Water Rate Lawsuit Update
Prop 218 holds that rate payers can only be charged the actual cost to deliver water, and that they may not be charged for recycled water they are not receiving.
In August, 2013, OC Superior Court Judge Gregory Munoz agreed with the CTA and declared SJC’s water rates illegal under Proposition 218. The City was ordered to abandon its water rate structure and to base all rates on cost of service, in conformance with the California Constitution. The court also entered a judgment restraining the City from collecting fees from residents for recycled water that they do not actually use and which is not immediately available to them. Judge Munoz based his ruling on a section of the California Constitution that deals with “Waste of Taxpayer Funds”.
In January 2014, then-City Council majority members Sam Allevato, Larry Kramer and John Taylor voted to appeal the ruling to the 4th District Court of Appeals. The City argued that tiers are really “penalties”, not fees, and as such are not subject to Proposition 218. They further asserted that the City was justified in forcing domestic (residential) water users to subsidize recycled water users “because everyone benefits from the use of recycled water because it increases supply.”
In their response, CTA attorneys rejected those arguments, pointing to the fact that Prop 218 forbids charging for services not received by rate payers. Penalties are not services and therefore cannot be charged to rate payers.
The case was heard by the appellate court on January 21, 2015. A ruling is expected within 90 days but could come at any time.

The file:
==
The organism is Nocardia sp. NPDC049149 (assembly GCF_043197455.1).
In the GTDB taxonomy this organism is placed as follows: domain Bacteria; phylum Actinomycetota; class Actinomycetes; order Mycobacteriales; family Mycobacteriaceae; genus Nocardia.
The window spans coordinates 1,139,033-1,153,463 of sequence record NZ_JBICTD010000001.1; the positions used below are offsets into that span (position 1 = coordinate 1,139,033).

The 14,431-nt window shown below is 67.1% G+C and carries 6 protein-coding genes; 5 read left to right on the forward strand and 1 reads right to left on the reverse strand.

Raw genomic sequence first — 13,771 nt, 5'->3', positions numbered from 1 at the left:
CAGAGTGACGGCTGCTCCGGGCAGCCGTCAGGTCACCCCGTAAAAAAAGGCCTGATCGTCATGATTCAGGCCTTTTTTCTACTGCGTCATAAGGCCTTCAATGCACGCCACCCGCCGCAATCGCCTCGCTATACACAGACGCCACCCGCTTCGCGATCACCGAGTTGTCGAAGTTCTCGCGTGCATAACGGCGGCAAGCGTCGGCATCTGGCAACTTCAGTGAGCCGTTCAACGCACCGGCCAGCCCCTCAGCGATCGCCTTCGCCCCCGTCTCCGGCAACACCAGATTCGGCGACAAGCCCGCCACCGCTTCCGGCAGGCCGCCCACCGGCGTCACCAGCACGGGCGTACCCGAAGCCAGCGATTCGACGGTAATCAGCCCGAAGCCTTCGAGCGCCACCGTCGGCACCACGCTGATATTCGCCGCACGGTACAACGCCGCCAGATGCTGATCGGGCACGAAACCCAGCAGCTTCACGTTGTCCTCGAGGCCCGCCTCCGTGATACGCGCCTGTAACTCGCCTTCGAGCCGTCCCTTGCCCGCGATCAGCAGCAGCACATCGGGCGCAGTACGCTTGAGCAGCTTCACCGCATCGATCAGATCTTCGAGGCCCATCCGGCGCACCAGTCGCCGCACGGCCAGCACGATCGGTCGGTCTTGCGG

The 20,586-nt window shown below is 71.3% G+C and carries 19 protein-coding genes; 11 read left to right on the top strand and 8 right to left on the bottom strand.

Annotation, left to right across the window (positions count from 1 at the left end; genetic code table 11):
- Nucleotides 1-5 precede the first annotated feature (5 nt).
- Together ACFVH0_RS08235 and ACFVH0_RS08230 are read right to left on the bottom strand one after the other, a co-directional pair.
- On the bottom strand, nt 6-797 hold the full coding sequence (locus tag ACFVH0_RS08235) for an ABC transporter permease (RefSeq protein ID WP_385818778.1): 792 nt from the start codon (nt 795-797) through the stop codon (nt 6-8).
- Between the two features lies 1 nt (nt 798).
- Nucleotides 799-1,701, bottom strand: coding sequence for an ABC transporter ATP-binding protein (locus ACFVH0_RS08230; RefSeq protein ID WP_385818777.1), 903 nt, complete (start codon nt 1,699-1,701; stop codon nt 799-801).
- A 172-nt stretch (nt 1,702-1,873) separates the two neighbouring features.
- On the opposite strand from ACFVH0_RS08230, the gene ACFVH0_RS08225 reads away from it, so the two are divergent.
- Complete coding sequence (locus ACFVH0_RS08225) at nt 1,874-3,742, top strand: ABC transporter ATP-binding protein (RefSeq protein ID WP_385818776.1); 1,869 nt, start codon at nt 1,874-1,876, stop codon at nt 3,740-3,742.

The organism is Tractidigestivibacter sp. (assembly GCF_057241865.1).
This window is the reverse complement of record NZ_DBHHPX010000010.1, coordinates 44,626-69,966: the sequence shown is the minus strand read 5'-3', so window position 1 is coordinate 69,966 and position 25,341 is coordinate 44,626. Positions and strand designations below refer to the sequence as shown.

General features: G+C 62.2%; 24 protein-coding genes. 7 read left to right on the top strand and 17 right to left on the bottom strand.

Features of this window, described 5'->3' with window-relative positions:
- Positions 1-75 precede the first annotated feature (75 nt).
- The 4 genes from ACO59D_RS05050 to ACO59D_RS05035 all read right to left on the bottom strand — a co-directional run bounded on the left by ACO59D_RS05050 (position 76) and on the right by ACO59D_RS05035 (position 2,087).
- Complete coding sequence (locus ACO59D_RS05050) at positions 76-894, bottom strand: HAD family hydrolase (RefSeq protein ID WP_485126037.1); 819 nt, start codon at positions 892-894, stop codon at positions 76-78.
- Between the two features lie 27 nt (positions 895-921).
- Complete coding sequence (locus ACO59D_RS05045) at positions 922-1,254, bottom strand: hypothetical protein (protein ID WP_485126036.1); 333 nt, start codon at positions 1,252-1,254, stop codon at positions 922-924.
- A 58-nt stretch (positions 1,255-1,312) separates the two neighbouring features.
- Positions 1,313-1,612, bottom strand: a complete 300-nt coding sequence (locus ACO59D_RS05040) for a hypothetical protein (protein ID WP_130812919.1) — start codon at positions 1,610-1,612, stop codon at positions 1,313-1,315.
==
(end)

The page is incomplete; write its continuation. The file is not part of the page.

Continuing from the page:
During the appeals process, the City Council majority decided to continue billing the illegal rates for a period of time, exposing the City to the potential of significant refunds of water overcharges. If the court rules in favor of the CTA, the City may have to refund money illegally paid by water customers. Refunds could total millions of dollars.
The City Council majority’s refusal to listen to the residents and their failure to adhere to Proposition 218 despite repeated warnings resulted in a lawsuit and legal expenses that could have been avoided.
In the meantime, cities and water agencies throughout California await the decision of the appellate court. Should the lower court’s decision be upheld, many water agencies could be faced with changing the way they bill for water. The winners will be customers who were previously held hostage by water agencies that charged arbitrary rates for a required, essential service.